SINGAPORE: United Arab Emirates utility firm Utico has given distressed water treatment firm Hyflux two more weeks to consider its S$400 million investment offer and sign a “definitive agreement”.
The deadline is now Aug 16, "failing which, they will walk", WongPartnership lawyer Manoj Sandrasegara, who represents Hyflux, told the Singapore High Court during a case management conference on Friday (Aug 2).
The debt-laden firm, which has been under a court-supervised restructuring for more than a year now, was back in court as it sought another extension of its debt moratorium.
Speaking to reporters after the court hearing, Utico’s chief executive Richard Menezes said the company “reserve(s) the right” to walk away if a deal is not signed within two working weeks.
“But where we are standing now, we are just a millimetre away from signing. It depends on them,” he added.
Utico, which first signalled its interest in Hyflux back in May, announced the details of its S$400 million investment offer last month.
In the joint statement with Hyflux on Jul 11, both parties said they were “progressing” towards a deal that would see Utico take an 88 per cent equity stake in Hyflux for S$300 million as equity and S$100 million as a shareholder loan.
Utico also said it intends to offer the cash equivalent of a 4 per cent stake in the enlarged Utico group, plus additional cash to the holders of Hyflux preference shares and perpetual securities.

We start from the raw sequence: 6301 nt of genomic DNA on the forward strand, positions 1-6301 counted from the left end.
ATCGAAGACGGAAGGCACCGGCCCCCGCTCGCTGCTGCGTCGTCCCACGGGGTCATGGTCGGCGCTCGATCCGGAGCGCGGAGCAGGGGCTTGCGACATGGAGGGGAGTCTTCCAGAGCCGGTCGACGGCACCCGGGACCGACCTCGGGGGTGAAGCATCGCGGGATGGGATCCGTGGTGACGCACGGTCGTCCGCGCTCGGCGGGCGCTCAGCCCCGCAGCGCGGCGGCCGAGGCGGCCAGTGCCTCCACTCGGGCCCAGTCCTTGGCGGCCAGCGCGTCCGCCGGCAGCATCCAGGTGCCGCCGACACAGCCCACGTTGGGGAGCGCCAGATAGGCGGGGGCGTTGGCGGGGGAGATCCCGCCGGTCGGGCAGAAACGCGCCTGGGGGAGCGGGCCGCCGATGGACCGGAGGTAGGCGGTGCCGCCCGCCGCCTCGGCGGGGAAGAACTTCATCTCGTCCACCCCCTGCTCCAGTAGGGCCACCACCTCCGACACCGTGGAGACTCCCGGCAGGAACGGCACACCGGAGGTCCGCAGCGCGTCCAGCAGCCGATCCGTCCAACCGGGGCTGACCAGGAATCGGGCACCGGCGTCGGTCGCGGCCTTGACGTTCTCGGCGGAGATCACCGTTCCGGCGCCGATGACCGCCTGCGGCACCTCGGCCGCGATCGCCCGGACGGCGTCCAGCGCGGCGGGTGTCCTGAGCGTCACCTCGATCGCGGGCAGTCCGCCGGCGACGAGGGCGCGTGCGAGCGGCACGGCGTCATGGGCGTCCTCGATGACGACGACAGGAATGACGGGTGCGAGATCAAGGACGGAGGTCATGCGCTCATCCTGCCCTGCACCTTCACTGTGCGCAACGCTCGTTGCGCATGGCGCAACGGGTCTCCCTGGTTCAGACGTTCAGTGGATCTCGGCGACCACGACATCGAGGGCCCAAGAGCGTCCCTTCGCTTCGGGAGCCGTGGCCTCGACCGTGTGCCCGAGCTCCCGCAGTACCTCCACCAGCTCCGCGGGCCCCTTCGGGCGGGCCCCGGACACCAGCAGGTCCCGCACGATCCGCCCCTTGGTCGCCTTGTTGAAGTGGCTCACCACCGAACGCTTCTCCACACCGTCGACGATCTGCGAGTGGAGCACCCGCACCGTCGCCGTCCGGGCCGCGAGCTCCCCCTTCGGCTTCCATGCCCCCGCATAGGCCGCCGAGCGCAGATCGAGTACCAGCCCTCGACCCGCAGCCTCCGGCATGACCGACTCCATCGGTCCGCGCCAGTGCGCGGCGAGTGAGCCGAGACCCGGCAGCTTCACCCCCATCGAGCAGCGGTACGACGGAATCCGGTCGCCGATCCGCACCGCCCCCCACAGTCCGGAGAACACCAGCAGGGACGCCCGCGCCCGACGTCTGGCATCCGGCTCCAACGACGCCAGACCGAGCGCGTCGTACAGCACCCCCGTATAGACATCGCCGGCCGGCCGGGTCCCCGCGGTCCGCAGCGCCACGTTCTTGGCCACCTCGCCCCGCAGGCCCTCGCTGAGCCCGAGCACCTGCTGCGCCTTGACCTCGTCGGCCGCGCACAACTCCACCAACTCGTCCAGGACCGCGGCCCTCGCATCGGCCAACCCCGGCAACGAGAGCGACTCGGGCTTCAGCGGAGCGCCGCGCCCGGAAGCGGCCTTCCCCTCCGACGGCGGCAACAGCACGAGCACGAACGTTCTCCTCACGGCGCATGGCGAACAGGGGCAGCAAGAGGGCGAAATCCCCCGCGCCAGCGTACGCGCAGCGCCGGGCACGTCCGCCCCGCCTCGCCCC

Over the last four weeks, Utico’s representatives have flown into Singapore at least three times to hold discussions with various stakeholder groups, according to Mr Sandrasegara.
“All stakeholder groups are engaging directly with Utico,” the lawyer said in court, adding that this is a different approach to the deal-making process with Indonesian consortium SM Investments, where Hyflux signed an agreement first before ironing out allocation details. That deal has since been called off.
Confirming that, Mr Menezes said he met with Hyflux’s perpetual securities and preference shareholders for the first time on Thursday evening.
During the three-hour meeting, Utico outlined two options for these retail investors.
“Option one is a cash-out and option two is a way forward in the next two years, which means when Utico lists, they get a certain share of securities,” the chief executive added in response to CNA’s questions.
Noting that more details will be released by the Securities Investors Association Singapore (SIAS) which helped organised the session, Mr Menezes said: “I can only say that at the end of the meeting, there was applause.”
Mr Menezes also had a meeting with the National Environment Agency (NEA) on Friday morning over the TuasOne waste-to-energy plant project.
Describing it as Hyflux's “crown jewel”, the project “needs more money next month”, added the Utico chief executive.
“We met NEA today in the morning and NEA has said that they will support it as long as there is funding for next month. (Hyflux is) running out of funds at the project level … and there was talk about who will pay for the flood lights.”